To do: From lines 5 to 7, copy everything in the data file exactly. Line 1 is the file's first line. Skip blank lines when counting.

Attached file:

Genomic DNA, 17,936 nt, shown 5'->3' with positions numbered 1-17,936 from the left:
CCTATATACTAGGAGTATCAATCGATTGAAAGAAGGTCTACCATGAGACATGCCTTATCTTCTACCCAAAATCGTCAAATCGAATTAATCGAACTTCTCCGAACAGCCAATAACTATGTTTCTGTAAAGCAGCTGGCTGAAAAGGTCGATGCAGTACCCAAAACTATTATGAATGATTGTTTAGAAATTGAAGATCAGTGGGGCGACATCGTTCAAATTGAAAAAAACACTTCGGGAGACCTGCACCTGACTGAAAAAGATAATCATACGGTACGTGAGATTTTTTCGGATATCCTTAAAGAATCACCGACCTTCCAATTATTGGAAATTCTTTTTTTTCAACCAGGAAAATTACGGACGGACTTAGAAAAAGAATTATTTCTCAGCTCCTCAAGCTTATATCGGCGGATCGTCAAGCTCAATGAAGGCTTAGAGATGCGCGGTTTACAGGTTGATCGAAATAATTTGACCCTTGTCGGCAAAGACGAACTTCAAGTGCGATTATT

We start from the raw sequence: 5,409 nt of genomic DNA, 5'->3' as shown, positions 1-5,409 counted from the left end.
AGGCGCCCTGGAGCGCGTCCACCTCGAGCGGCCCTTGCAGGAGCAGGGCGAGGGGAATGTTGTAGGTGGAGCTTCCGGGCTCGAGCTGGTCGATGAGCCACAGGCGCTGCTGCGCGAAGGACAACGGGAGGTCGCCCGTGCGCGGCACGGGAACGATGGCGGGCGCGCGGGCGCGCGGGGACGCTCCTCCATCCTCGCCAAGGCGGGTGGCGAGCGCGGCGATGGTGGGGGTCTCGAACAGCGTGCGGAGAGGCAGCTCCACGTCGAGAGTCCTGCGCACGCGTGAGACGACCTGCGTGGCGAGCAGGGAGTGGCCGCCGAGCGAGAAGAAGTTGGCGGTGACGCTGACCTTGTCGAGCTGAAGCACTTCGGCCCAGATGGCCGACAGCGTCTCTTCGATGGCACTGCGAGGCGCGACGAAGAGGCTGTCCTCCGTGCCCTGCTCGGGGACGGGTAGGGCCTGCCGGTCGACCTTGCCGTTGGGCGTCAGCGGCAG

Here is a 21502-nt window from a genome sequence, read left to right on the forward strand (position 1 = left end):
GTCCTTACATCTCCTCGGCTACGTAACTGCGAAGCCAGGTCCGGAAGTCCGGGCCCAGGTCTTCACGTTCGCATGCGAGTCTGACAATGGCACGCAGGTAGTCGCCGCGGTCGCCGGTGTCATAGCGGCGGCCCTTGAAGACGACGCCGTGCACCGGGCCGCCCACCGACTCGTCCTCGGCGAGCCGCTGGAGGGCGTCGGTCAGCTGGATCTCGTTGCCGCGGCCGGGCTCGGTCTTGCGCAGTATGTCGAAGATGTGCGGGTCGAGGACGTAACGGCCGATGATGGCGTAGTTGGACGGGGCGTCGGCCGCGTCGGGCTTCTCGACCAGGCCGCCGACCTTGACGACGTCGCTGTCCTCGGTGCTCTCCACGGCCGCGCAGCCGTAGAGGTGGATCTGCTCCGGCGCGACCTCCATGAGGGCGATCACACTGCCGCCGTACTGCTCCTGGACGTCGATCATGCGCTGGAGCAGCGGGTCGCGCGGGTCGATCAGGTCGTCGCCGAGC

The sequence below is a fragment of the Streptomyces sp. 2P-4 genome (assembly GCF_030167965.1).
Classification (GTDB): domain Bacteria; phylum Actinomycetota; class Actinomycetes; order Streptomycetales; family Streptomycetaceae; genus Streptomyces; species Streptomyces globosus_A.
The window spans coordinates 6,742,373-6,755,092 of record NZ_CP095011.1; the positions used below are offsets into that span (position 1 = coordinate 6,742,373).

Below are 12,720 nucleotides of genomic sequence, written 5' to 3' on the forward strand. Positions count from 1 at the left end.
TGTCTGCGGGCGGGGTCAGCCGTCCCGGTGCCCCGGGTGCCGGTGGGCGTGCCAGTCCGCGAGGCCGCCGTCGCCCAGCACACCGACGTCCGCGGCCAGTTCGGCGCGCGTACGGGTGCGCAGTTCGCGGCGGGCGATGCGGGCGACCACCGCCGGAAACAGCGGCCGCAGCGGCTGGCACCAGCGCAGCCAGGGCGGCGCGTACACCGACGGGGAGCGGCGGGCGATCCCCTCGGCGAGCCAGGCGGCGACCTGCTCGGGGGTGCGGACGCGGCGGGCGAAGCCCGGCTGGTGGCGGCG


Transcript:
Here is a 21502-nt window from a genome sequence, read left to right on the forward strand (position 1 = left end):
GTCCTTACATCTCCTCGGCTACGTAACTGCGAAGCCAGGTCCGGAAGTCCGGGCCCAGGTCTTCACGTTCGCATGCGAGTCTGACAATGGCACGCAGGTAGTCGCCGCGGTCGCCGGTGTCATAGCGGCGGCCCTTGAAGACGACGCCGTGCACCGGGCCGCCCACCGACTCGTCCTCGGCGAGCCGCTGGAGGGCGTCGGTCAGCTGGATCTCGTTGCCGCGGCCGGGCTCGGTCTTGCGCAGTATGTCGAAGATGTGCGGGTCGAGGACGTAACGGCCGATGATGGCGTAGTTGGACGGGGCGTCGGCCGCGTCGGGCTTCTCGACCAGGCCGCCGACCTTGACGACGTCGCTGTCCTCGGTGCTCTCCACGGCCGCGCAGCCGTAGAGGTGGATCTGCTCCGGCGCGACCTCCATGAGGGCGATCACACTGCCGCCGTACTGCTCCTGGACGTCGATCATGCGCTGGAGCAGCGGGTCGCGCGGGTCGATCAGGTCGTCGCCGAGC

The sequence below is a fragment of the Streptomyces sp. 2P-4 genome (assembly GCF_030167965.1).